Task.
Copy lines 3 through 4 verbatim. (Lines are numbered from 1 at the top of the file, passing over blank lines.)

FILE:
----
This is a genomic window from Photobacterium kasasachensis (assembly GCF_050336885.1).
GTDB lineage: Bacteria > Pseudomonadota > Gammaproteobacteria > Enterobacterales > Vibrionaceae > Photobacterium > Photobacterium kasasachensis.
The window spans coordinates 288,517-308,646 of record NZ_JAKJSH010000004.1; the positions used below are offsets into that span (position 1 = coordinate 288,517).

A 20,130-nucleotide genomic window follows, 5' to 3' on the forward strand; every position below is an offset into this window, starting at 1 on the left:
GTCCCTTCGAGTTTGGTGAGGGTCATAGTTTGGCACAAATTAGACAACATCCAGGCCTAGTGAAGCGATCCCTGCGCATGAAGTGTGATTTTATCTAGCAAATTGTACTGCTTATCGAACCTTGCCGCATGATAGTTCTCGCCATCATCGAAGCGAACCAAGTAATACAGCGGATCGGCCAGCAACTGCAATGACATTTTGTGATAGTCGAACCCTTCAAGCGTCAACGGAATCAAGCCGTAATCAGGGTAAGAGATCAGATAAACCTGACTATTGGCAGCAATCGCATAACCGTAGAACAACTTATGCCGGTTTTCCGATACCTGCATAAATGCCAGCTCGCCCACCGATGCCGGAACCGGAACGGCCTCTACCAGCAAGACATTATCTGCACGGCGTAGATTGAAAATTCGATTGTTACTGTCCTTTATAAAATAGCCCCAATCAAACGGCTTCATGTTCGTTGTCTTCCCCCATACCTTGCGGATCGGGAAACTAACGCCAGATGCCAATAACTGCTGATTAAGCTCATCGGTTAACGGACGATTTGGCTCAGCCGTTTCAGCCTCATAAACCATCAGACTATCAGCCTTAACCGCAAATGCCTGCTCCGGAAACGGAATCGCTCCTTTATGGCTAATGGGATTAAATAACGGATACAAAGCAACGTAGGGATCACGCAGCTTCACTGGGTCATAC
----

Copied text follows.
The window spans coordinates 288,517-308,646 of record NZ_JAKJSH010000004.1; the positions used below are offsets into that span (position 1 = coordinate 288,517).

A 20,130-nucleotide genomic window follows, 5' to 3' on the forward strand; every position below is an offset into this window, starting at 1 on the left: